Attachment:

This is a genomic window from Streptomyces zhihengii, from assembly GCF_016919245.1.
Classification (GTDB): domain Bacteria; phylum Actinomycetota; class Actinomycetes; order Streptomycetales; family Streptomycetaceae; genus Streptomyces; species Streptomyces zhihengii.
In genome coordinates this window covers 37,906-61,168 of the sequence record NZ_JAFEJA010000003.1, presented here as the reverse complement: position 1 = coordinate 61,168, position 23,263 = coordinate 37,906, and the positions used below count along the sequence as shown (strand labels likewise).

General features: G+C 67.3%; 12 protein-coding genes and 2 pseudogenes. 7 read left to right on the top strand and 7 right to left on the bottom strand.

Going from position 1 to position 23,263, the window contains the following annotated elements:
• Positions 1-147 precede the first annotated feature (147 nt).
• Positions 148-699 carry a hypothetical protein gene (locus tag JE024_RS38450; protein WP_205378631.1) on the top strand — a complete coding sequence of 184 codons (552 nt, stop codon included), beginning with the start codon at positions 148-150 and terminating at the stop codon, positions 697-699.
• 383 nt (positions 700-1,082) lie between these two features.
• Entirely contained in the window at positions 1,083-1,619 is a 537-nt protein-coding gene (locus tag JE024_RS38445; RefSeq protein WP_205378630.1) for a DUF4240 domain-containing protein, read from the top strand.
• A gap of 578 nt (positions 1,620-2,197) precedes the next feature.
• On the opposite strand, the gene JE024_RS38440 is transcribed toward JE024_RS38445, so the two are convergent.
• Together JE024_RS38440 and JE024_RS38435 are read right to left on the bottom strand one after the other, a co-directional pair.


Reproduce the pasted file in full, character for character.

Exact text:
This is a genomic window from Streptomyces zhihengii, from assembly GCF_016919245.1.
Classification (GTDB): domain Bacteria; phylum Actinomycetota; class Actinomycetes; order Streptomycetales; family Streptomycetaceae; genus Streptomyces; species Streptomyces zhihengii.
In genome coordinates this window covers 37,906-61,168 of the sequence record NZ_JAFEJA010000003.1, presented here as the reverse complement: position 1 = coordinate 61,168, position 23,263 = coordinate 37,906, and the positions used below count along the sequence as shown (strand labels likewise).

General features: G+C 67.3%; 12 protein-coding genes and 2 pseudogenes. 7 read left to right on the top strand and 7 right to left on the bottom strand.

Going from position 1 to position 23,263, the window contains the following annotated elements:
• Positions 1-147 precede the first annotated feature (147 nt).
• Positions 148-699 carry a hypothetical protein gene (locus tag JE024_RS38450; protein WP_205378631.1) on the top strand — a complete coding sequence of 184 codons (552 nt, stop codon included), beginning with the start codon at positions 148-150 and terminating at the stop codon, positions 697-699.
• 383 nt (positions 700-1,082) lie between these two features.
• Entirely contained in the window at positions 1,083-1,619 is a 537-nt protein-coding gene (locus tag JE024_RS38445; RefSeq protein WP_205378630.1) for a DUF4240 domain-containing protein, read from the top strand.
• A gap of 578 nt (positions 1,620-2,197) precedes the next feature.
• On the opposite strand, the gene JE024_RS38440 is transcribed toward JE024_RS38445, so the two are convergent.
• Together JE024_RS38440 and JE024_RS38435 are read right to left on the bottom strand one after the other, a co-directional pair.